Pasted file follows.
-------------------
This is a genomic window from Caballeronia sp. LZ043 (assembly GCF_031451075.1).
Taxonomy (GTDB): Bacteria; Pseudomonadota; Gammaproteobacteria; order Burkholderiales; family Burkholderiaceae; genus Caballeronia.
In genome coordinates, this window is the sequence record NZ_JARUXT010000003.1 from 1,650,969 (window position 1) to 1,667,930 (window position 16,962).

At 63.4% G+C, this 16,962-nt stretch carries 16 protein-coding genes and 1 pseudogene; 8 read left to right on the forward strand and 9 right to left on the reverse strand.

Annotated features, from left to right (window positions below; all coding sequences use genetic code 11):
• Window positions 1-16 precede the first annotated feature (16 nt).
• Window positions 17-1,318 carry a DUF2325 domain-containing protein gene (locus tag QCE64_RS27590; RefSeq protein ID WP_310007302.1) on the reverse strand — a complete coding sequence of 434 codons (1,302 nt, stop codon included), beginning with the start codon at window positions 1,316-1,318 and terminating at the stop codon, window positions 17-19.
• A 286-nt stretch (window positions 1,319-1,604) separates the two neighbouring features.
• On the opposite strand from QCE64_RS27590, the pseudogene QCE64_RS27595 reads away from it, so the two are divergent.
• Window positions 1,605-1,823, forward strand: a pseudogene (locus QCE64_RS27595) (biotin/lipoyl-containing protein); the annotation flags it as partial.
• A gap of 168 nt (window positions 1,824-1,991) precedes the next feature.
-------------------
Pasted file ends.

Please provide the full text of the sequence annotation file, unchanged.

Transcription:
This is a genomic window from Caballeronia sp. LZ043 (assembly GCF_031451075.1).
Taxonomy (GTDB): Bacteria; Pseudomonadota; Gammaproteobacteria; order Burkholderiales; family Burkholderiaceae; genus Caballeronia.
In genome coordinates, this window is the sequence record NZ_JARUXT010000003.1 from 1,650,969 (window position 1) to 1,667,930 (window position 16,962).

At 63.4% G+C, this 16,962-nt stretch carries 16 protein-coding genes and 1 pseudogene; 8 read left to right on the forward strand and 9 right to left on the reverse strand.

Annotated features, from left to right (window positions below; all coding sequences use genetic code 11):
• Window positions 1-16 precede the first annotated feature (16 nt).
• Window positions 17-1,318 carry a DUF2325 domain-containing protein gene (locus tag QCE64_RS27590; RefSeq protein ID WP_310007302.1) on the reverse strand — a complete coding sequence of 434 codons (1,302 nt, stop codon included), beginning with the start codon at window positions 1,316-1,318 and terminating at the stop codon, window positions 17-19.
• A 286-nt stretch (window positions 1,319-1,604) separates the two neighbouring features.
• On the opposite strand from QCE64_RS27590, the pseudogene QCE64_RS27595 reads away from it, so the two are divergent.
• Window positions 1,605-1,823, forward strand: a pseudogene (locus QCE64_RS27595) (biotin/lipoyl-containing protein); the annotation flags it as partial.
• A gap of 168 nt (window positions 1,824-1,991) precedes the next feature.